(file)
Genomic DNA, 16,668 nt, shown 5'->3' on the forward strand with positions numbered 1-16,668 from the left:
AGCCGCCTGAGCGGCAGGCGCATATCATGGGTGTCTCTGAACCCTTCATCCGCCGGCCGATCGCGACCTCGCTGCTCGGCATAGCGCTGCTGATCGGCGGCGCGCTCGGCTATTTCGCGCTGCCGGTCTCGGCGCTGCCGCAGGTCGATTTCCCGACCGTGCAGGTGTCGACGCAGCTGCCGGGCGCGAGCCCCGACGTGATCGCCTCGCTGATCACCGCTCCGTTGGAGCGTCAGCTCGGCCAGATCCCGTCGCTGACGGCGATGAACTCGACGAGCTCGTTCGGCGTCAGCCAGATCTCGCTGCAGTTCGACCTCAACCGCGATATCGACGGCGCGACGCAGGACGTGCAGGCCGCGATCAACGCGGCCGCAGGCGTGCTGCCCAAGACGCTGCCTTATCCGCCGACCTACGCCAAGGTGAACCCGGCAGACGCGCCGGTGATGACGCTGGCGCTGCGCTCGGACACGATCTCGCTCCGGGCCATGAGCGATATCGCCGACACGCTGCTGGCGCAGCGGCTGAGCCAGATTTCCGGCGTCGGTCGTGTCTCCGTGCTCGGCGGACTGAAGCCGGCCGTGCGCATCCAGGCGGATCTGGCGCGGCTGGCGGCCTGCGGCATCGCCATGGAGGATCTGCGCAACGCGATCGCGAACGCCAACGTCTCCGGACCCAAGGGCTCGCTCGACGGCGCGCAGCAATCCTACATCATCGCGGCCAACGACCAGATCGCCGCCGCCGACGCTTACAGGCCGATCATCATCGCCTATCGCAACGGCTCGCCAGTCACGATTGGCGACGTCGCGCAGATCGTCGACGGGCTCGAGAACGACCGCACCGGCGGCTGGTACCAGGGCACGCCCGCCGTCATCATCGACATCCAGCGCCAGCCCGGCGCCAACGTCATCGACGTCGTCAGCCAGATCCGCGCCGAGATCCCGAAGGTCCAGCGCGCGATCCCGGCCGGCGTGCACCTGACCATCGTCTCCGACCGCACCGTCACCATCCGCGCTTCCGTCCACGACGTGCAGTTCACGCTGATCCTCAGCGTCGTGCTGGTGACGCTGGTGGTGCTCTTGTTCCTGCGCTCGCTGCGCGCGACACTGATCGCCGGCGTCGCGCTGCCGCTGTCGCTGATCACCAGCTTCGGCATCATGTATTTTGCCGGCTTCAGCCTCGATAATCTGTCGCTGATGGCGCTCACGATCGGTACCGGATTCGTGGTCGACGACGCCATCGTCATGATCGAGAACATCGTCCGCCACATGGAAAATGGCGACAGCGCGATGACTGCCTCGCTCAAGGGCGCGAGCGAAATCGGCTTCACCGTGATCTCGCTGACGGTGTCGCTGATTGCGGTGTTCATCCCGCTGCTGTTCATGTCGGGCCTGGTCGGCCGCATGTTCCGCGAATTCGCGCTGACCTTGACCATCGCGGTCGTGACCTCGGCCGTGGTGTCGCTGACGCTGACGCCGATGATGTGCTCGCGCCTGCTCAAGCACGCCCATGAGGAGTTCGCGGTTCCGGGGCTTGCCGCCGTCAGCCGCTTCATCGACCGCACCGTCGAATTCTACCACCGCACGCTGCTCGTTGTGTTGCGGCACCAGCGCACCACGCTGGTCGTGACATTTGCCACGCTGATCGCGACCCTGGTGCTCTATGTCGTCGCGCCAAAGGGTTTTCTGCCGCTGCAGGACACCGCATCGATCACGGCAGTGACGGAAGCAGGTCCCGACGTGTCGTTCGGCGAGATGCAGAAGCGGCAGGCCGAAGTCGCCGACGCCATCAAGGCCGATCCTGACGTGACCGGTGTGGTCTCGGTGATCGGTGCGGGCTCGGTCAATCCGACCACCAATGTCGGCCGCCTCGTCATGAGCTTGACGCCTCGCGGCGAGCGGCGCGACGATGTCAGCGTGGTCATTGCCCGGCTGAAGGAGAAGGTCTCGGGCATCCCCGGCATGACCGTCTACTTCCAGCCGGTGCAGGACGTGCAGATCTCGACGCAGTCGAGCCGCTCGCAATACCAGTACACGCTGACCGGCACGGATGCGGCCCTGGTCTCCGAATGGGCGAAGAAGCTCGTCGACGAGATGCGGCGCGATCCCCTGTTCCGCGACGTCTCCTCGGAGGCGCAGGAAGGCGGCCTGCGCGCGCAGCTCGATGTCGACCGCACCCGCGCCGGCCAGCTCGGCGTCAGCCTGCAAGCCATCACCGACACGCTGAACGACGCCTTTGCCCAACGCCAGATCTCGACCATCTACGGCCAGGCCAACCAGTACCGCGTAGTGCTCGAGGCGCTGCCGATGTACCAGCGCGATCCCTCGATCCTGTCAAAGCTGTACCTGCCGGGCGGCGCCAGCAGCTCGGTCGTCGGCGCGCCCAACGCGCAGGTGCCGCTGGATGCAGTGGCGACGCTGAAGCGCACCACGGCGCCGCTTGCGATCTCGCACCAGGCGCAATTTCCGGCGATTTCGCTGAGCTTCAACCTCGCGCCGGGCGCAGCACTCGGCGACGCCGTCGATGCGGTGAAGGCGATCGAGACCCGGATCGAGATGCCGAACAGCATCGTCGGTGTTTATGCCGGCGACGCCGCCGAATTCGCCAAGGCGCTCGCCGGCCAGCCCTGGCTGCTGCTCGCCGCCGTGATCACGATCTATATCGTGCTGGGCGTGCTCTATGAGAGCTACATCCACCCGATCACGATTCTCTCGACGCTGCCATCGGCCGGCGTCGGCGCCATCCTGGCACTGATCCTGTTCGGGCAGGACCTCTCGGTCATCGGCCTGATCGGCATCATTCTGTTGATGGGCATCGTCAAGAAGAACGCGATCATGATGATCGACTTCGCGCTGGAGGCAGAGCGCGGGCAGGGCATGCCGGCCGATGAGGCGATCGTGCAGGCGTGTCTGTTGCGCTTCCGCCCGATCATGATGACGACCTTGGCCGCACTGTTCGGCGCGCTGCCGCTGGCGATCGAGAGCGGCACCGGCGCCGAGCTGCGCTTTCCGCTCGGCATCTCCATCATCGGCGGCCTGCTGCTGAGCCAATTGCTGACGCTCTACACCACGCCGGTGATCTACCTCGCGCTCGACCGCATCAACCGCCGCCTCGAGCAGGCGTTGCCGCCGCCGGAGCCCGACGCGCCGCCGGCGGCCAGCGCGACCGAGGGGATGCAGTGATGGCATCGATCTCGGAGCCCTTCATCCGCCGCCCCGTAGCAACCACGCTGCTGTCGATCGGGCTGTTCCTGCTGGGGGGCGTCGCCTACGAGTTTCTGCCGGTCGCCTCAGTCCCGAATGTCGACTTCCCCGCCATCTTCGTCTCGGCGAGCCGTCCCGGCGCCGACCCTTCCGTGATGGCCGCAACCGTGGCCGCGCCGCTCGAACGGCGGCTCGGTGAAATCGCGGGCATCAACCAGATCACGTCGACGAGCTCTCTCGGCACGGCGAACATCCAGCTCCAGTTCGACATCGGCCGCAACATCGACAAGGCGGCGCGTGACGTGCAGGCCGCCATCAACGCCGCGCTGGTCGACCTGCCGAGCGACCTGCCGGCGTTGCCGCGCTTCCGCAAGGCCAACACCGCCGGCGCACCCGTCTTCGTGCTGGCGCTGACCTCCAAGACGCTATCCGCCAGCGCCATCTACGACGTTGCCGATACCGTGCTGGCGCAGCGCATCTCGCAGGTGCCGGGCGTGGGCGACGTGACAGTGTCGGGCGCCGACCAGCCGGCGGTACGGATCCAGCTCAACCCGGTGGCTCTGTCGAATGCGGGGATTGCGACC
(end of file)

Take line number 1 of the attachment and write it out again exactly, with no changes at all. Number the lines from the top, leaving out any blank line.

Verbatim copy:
Genomic DNA, 16,668 nt, shown 5'->3' on the forward strand with positions numbered 1-16,668 from the left: